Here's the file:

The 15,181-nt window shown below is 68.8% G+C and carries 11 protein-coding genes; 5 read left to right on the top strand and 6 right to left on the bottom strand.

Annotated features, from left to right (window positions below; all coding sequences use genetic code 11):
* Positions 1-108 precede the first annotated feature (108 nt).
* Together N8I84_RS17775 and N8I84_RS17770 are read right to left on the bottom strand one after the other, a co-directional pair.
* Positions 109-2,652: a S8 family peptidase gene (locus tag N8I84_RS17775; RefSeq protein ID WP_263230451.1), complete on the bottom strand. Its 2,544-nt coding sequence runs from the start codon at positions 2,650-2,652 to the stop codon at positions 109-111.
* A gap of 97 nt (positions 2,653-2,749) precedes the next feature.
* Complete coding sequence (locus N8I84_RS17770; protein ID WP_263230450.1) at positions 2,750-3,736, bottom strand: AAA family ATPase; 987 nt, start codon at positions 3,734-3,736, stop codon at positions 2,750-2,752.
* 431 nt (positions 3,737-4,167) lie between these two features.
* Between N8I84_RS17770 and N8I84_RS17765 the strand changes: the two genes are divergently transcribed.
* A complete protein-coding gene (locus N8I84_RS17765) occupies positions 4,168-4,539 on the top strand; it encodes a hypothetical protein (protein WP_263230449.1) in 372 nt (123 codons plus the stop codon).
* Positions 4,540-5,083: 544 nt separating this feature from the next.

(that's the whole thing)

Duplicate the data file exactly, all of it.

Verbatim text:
The 15,181-nt window shown below is 68.8% G+C and carries 11 protein-coding genes; 5 read left to right on the top strand and 6 right to left on the bottom strand.

Annotated features, from left to right (window positions below; all coding sequences use genetic code 11):
* Positions 1-108 precede the first annotated feature (108 nt).
* Together N8I84_RS17775 and N8I84_RS17770 are read right to left on the bottom strand one after the other, a co-directional pair.
* Positions 109-2,652: a S8 family peptidase gene (locus tag N8I84_RS17775; RefSeq protein ID WP_263230451.1), complete on the bottom strand. Its 2,544-nt coding sequence runs from the start codon at positions 2,650-2,652 to the stop codon at positions 109-111.
* A gap of 97 nt (positions 2,653-2,749) precedes the next feature.
* Complete coding sequence (locus N8I84_RS17770; protein ID WP_263230450.1) at positions 2,750-3,736, bottom strand: AAA family ATPase; 987 nt, start codon at positions 3,734-3,736, stop codon at positions 2,750-2,752.
* 431 nt (positions 3,737-4,167) lie between these two features.
* Between N8I84_RS17770 and N8I84_RS17765 the strand changes: the two genes are divergently transcribed.
* A complete protein-coding gene (locus N8I84_RS17765) occupies positions 4,168-4,539 on the top strand; it encodes a hypothetical protein (protein WP_263230449.1) in 372 nt (123 codons plus the stop codon).
* Positions 4,540-5,083: 544 nt separating this feature from the next.